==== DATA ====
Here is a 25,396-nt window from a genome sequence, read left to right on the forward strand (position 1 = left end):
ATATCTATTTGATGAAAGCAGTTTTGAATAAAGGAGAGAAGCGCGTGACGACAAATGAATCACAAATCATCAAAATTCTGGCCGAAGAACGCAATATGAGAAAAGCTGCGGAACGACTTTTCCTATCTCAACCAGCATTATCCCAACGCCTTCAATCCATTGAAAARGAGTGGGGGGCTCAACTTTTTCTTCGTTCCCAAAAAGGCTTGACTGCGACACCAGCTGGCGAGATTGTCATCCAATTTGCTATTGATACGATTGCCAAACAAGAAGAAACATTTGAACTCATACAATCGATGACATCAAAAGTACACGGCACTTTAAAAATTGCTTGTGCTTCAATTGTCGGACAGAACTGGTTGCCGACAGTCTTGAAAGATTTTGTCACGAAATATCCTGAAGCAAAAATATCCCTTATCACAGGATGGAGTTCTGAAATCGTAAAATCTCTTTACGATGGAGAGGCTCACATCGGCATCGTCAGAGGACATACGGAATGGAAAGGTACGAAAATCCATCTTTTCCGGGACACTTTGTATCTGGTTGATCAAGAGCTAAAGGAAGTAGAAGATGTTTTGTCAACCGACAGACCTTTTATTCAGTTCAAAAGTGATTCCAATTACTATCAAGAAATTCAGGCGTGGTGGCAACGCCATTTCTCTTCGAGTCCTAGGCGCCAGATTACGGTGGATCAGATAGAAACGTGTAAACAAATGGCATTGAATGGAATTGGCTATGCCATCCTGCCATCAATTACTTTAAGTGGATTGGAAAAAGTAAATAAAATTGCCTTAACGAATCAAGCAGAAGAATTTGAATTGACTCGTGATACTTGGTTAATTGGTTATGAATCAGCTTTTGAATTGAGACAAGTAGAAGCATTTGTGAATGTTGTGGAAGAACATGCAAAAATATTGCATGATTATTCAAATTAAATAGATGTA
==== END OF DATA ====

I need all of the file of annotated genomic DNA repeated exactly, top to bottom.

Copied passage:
Here is a 25,396-nt window from a genome sequence, read left to right on the forward strand (position 1 = left end):
ATATCTATTTGATGAAAGCAGTTTTGAATAAAGGAGAGAAGCGCGTGACGACAAATGAATCACAAATCATCAAAATTCTGGCCGAAGAACGCAATATGAGAAAAGCTGCGGAACGACTTTTCCTATCTCAACCAGCATTATCCCAACGCCTTCAATCCATTGAAAARGAGTGGGGGGCTCAACTTTTTCTTCGTTCCCAAAAAGGCTTGACTGCGACACCAGCTGGCGAGATTGTCATCCAATTTGCTATTGATACGATTGCCAAACAAGAAGAAACATTTGAACTCATACAATCGATGACATCAAAAGTACACGGCACTTTAAAAATTGCTTGTGCTTCAATTGTCGGACAGAACTGGTTGCCGACAGTCTTGAAAGATTTTGTCACGAAATATCCTGAAGCAAAAATATCCCTTATCACAGGATGGAGTTCTGAAATCGTAAAATCTCTTTACGATGGAGAGGCTCACATCGGCATCGTCAGAGGACATACGGAATGGAAAGGTACGAAAATCCATCTTTTCCGGGACACTTTGTATCTGGTTGATCAAGAGCTAAAGGAAGTAGAAGATGTTTTGTCAACCGACAGACCTTTTATTCAGTTCAAAAGTGATTCCAATTACTATCAAGAAATTCAGGCGTGGTGGCAACGCCATTTCTCTTCGAGTCCTAGGCGCCAGATTACGGTGGATCAGATAGAAACGTGTAAACAAATGGCATTGAATGGAATTGGCTATGCCATCCTGCCATCAATTACTTTAAGTGGATTGGAAAAAGTAAATAAAATTGCCTTAACGAATCAAGCAGAAGAATTTGAATTGACTCGTGATACTTGGTTAATTGGTTATGAATCAGCTTTTGAATTGAGACAAGTAGAAGCATTTGTGAATGTTGTGGAAGAACATGCAAAAATATTGCATGATTATTCAAATTAAATAGATGTA